One thing for certain: This is the kind of movie in which Hollywood loves to see itself. On Oscar night you’ll hear a lot of self-congratulation about La La Land and good old movie magic and “Who says we can’t make this kind of picture anymore?” and how this is the sort of movie that inspires people to try their luck in Hollywood. Except of course that Hollywood doesn’t make this kind of movie at all—it’s a fluke that La La Land got produced among the action behemoths and superhero sequels that are the actual purpose of Hollywood now. The dreams of Sebastian and Mia seem not just unreal in that context, but frankly kind of dumb. La La Land, Rated PG-13. Opens Fri., Dec. 16 at various theaters.

film@seattleweekly.com

More in Film

Seattle Asian American Film Festival 2019 Picks

Make the most of the cultural cinematic event with these four selections.

‘Roma’ projects to be the big winner at the 91st Academy Awards this Sunday. Photo by Carlos Somonte
And The Winner Is: 2019 Oscars Preditions

Who will take home the awards on cinema’s biggest night?

Mads Mikkelsen stars in Seattle’s current weather… I mean, ‘Arctic.’ Photo by Helen Sloan/Bleecker Street
Mads Mikkelsen Delivers a Tour de Force in ‘Arctic’

The near-silent performance makes this survival film transcend the genre.

The upbeat everyman Emmet remains cheerful even in post-apocalyptic settings. Courtesy of Warner Bros. Pictures
Everything’s Still Awesome

‘The Lego Movie 2’ builds on the success of the original with more humorous pop culture-drenched adventure.

In a fairer world, little film like ‘The Rider’ would have a chance at Oscars gold. Photo courtesy Sony Pictures Classics
Who We Would’ve Nominated For 2019 Academy Awards

Narrow defintions of “Oscar worthy films” and Hollywood politics shut out some of the year’s best. Let’s change that.

Steve Coogan and John C. Reilly take the stage as Laurel and Hardy. 
Photo by Nick Wall/Sony Pictures Classics
‘Stan & Ollie’ and the Art of Playing Comedic Geniuses

Steve Coogan and John C. Reilly carry the story of legendary duo Laurel and Hardy.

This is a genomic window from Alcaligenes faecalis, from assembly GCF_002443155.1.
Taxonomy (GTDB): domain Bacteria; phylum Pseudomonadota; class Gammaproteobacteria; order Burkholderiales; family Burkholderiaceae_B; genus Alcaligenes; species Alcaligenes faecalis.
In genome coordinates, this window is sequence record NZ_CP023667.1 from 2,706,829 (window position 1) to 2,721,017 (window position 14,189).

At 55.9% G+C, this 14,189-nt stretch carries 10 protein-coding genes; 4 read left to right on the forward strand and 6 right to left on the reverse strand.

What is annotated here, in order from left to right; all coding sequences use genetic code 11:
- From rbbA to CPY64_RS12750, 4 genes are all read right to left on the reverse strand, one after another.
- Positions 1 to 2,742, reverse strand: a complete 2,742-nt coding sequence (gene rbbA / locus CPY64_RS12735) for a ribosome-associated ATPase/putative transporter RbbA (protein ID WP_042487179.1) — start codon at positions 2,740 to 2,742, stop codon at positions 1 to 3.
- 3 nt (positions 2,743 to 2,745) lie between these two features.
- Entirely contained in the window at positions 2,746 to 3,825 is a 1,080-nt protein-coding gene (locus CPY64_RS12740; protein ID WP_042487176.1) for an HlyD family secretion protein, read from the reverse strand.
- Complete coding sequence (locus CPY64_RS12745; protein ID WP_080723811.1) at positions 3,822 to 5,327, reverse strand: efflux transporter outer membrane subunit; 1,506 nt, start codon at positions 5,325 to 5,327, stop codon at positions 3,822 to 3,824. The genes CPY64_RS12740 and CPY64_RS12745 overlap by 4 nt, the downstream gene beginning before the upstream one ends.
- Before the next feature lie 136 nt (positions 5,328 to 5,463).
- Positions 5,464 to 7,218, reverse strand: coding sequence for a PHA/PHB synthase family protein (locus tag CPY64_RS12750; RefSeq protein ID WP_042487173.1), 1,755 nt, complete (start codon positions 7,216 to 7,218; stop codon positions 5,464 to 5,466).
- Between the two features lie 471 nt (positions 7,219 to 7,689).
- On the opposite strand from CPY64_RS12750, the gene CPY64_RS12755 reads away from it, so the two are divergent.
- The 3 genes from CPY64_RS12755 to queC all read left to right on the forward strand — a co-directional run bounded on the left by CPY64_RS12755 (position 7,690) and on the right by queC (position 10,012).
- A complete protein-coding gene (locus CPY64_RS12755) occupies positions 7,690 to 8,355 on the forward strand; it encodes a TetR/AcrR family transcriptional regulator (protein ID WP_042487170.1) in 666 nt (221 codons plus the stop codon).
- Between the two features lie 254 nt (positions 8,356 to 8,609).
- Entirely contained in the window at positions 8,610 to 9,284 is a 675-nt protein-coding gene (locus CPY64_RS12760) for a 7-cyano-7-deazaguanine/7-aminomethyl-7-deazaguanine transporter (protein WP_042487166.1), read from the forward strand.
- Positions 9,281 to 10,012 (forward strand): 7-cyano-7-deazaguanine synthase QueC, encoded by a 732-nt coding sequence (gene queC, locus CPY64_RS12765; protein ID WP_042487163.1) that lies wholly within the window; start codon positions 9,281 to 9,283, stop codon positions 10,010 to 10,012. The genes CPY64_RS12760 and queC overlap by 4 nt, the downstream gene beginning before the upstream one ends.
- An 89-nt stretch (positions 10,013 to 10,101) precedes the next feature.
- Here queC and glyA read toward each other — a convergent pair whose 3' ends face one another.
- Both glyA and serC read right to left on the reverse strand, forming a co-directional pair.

Tomasz Kot and Joanna Kulig simmer as musicians in love in <em>Cold</em> <em>War</em>. Photo by Lukasz Bak
The Warm Musical Romance of ‘Cold War’

The gorgeous Polish tale of love behind the Iron Curtain would be a layup for the Best Foreign Language Film Oscar in a non-‘Roma’ year.

KiKi Layne (Tish) and Stephan James (Fonny) star in ‘If Beale Street Could Talk.’ Photo by Tatum Mangus/Annapurna Pictures
Meandering Along ‘Beale Street’

Barry Jenkins follows up ‘Moonlight’ with the textured racial mood piece, ‘If Beale Street Could Talk.’

Jason Momoa and Patrick Wilson square off in ‘Aquaman.’ Photo courtesy Warner Bros. Pictures
‘Aquaman’ Can’t Figure Out Which Wave to Surf

The latest DC Comic movie struggles to find a balance between keeping a straight face and having fun.

Emily Blunt takes on the role of the magical nanny in Mary Poppins Returns. 
Photo courtesy Walt Disney Studios
‘Mary Poppins Returns’ Boasts Nostalgic Musical Charm

The first soundtrack album I ever knew deeply was Mary Poppins, and… Continue reading

Spider-Folks from various dimensions come together in ‘Spider-Man: Into the Spider-Verse.’ Image courtesy Columbia Pictures/Sony
‘Spider-Man: Into the Spider-Verse’ Gets Caught in Its Own Web

The animated comic book gets stuck up on its multiverse fan service.

Rachel Weisz and Emma Stone battle for the queen’s attention in <em>The Favourite</em>. Photo by Atsushi Nishijima/Twentieth Century Fox
Black Comedy with a Regal Veneer

Emma Stone and Rachel Weisz bring catty rivalry to the queen’s court in ‘The Favourite.’